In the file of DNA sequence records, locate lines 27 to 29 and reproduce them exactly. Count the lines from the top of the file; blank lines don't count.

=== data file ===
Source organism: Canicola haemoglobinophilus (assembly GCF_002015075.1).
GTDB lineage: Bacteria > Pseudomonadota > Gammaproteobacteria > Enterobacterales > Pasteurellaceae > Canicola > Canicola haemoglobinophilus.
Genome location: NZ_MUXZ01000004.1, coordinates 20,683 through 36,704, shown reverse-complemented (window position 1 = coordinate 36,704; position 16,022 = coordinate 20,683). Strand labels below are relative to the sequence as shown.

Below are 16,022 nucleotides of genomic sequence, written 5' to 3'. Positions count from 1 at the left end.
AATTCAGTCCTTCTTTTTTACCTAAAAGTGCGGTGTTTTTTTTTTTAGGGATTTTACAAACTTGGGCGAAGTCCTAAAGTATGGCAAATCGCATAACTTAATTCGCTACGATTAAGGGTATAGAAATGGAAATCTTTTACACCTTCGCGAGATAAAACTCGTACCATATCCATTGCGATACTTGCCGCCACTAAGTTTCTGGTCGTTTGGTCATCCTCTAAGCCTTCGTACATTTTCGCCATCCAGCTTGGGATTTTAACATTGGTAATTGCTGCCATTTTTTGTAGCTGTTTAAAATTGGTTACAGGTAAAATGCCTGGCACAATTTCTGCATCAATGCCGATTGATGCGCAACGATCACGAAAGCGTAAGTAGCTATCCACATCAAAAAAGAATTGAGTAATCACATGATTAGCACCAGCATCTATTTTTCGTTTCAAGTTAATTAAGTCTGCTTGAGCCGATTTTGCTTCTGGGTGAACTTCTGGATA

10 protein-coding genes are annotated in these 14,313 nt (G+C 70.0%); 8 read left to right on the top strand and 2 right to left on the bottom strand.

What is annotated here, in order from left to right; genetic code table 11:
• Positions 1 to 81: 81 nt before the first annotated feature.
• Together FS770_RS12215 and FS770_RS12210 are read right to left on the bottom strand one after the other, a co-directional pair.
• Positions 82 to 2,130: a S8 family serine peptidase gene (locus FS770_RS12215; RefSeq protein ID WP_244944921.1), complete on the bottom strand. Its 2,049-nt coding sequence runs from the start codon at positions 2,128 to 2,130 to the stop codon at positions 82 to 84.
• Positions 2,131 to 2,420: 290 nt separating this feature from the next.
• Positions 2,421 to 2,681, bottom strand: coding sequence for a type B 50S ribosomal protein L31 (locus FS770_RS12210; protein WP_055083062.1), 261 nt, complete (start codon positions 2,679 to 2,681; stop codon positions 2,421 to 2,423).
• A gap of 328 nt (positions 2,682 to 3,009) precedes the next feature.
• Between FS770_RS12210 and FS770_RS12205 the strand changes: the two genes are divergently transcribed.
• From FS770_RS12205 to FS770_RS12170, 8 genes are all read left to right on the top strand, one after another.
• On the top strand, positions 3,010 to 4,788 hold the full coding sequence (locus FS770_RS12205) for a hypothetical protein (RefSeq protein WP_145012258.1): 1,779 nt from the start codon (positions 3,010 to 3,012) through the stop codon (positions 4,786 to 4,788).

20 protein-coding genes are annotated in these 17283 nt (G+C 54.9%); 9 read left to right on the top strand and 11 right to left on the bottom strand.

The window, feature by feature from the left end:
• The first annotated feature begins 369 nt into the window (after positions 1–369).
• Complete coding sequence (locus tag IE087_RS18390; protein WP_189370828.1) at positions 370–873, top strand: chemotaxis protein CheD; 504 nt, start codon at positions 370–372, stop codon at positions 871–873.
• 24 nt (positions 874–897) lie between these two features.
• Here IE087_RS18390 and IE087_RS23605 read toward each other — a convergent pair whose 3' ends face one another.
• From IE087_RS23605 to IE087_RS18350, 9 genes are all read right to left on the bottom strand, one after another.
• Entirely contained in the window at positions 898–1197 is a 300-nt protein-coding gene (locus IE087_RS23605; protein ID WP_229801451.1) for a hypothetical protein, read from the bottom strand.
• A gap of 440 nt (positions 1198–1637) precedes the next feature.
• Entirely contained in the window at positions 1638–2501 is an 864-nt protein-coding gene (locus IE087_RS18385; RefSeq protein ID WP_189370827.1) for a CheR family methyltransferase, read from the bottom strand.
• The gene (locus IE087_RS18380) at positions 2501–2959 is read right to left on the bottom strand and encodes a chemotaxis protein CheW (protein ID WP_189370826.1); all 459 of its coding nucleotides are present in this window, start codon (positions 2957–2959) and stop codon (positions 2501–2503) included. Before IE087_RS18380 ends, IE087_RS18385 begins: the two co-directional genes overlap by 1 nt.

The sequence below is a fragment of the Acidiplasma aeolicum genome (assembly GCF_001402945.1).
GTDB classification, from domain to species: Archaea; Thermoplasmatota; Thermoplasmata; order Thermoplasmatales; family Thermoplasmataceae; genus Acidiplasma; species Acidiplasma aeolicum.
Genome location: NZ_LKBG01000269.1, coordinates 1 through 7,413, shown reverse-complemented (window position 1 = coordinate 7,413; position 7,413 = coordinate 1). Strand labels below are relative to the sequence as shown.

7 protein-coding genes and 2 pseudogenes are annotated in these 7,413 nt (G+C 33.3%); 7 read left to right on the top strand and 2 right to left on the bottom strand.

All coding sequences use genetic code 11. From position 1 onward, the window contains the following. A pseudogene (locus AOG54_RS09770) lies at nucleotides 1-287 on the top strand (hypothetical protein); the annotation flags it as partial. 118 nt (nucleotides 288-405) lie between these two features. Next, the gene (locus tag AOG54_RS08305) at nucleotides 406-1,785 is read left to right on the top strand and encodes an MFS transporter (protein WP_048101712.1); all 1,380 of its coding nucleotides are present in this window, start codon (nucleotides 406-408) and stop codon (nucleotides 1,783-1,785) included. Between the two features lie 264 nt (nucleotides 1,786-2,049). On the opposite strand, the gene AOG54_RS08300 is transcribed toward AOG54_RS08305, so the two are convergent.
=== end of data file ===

• The gene (locus IE087_RS18380) at positions 2501–2959 is read right to left on the bottom strand and encodes a chemotaxis protein CheW (protein ID WP_189370826.1); all 459 of its coding nucleotides are present in this window, start codon (positions 2957–2959) and stop codon (positions 2501–2503) included. Before IE087_RS18380 ends, IE087_RS18385 begins: the two co-directional genes overlap by 1 nt.

The sequence below is a fragment of the Acidiplasma aeolicum genome (assembly GCF_001402945.1).
GTDB classification, from domain to species: Archaea; Thermoplasmatota; Thermoplasmata; order Thermoplasmatales; family Thermoplasmataceae; genus Acidiplasma; species Acidiplasma aeolicum.